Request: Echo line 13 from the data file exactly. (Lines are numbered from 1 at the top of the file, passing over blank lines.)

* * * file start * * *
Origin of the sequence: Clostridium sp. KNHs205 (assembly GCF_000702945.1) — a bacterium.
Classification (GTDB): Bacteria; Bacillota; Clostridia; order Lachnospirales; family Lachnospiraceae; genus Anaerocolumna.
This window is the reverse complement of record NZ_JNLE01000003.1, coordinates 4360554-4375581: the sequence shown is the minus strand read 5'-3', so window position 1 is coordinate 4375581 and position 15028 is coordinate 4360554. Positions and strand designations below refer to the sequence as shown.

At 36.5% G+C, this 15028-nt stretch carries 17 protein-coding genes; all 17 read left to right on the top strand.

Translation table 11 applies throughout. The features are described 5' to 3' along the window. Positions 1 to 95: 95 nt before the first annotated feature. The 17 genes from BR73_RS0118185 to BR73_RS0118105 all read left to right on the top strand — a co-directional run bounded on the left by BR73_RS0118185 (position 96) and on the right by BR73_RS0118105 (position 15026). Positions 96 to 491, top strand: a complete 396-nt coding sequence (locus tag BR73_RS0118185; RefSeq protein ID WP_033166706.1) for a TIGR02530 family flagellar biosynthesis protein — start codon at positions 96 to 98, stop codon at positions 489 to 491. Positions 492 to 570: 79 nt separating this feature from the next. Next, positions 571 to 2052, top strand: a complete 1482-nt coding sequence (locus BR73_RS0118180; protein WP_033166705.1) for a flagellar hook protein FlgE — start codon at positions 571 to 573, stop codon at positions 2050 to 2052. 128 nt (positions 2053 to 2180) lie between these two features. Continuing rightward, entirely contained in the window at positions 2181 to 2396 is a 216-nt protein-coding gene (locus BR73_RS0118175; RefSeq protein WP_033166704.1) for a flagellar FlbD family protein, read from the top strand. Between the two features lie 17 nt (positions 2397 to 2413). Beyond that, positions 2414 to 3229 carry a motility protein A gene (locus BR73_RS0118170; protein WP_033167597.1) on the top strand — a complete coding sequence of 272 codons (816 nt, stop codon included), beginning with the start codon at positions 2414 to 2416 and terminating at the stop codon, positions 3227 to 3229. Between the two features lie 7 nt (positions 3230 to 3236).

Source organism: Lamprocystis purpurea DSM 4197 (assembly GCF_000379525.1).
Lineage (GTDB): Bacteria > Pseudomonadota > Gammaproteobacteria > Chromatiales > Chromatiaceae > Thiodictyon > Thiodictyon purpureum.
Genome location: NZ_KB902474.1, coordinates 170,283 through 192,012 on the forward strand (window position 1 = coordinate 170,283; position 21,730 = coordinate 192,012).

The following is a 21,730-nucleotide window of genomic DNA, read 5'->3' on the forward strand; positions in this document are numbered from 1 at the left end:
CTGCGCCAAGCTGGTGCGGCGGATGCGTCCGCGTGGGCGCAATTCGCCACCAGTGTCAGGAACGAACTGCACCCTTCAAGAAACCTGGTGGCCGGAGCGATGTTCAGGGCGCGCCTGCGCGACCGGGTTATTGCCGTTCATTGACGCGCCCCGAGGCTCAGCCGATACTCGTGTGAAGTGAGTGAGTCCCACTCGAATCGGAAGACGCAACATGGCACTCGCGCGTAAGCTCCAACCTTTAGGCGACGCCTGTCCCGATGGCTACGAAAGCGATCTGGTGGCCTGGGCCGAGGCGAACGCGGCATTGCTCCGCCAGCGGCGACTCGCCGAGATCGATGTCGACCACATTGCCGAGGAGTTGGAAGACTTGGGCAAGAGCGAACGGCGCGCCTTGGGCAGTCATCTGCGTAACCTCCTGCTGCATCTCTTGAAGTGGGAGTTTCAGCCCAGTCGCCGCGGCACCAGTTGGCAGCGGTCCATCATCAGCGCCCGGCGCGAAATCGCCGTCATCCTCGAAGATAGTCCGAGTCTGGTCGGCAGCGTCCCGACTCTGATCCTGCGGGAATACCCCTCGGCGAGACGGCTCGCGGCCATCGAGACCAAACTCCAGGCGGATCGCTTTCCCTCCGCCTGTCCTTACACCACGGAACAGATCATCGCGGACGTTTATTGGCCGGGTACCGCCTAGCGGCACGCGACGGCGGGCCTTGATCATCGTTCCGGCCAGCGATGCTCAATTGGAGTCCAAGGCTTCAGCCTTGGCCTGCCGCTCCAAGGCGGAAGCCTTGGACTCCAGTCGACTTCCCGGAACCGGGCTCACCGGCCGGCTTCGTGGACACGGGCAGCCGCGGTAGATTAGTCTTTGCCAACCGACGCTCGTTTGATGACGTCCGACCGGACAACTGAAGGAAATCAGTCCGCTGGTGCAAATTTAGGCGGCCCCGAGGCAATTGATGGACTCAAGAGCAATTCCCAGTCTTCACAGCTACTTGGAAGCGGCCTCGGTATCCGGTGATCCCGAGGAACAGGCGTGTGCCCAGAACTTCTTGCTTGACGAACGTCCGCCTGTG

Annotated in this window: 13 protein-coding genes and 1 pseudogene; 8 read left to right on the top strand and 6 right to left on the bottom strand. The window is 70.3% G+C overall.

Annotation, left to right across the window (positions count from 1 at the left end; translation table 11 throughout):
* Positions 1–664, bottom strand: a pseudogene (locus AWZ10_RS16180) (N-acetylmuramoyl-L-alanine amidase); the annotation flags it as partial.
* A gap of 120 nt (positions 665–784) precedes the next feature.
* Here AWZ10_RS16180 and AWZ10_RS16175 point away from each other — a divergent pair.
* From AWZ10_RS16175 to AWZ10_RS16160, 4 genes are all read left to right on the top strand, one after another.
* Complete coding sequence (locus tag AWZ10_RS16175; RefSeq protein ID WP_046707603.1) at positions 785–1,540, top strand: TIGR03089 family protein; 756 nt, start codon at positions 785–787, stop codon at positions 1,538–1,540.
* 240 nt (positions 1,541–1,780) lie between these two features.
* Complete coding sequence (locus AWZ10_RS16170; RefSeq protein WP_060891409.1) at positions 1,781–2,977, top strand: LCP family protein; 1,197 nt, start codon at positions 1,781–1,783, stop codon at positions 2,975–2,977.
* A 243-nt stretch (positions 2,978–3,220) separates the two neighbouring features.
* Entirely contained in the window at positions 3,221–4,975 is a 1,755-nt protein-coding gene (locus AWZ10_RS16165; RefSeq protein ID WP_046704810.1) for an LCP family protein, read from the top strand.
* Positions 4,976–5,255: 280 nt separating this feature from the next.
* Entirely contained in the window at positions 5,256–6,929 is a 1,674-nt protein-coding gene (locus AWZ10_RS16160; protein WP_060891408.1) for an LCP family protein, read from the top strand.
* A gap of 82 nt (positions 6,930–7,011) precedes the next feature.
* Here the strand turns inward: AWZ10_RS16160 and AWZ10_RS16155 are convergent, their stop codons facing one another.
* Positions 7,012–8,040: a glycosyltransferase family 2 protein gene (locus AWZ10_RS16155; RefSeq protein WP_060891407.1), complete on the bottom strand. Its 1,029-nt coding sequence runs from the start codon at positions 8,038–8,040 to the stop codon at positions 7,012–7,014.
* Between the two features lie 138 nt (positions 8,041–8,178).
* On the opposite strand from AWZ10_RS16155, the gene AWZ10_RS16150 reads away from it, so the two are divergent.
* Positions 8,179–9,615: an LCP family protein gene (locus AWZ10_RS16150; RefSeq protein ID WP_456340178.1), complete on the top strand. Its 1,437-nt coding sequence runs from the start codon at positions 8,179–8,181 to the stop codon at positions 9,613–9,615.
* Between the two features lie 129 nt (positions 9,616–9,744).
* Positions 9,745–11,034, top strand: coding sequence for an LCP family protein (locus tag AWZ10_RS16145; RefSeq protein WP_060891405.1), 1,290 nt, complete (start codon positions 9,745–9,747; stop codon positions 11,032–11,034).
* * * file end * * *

* Positions 1–664, bottom strand: a pseudogene (locus AWZ10_RS16180) (N-acetylmuramoyl-L-alanine amidase); the annotation flags it as partial.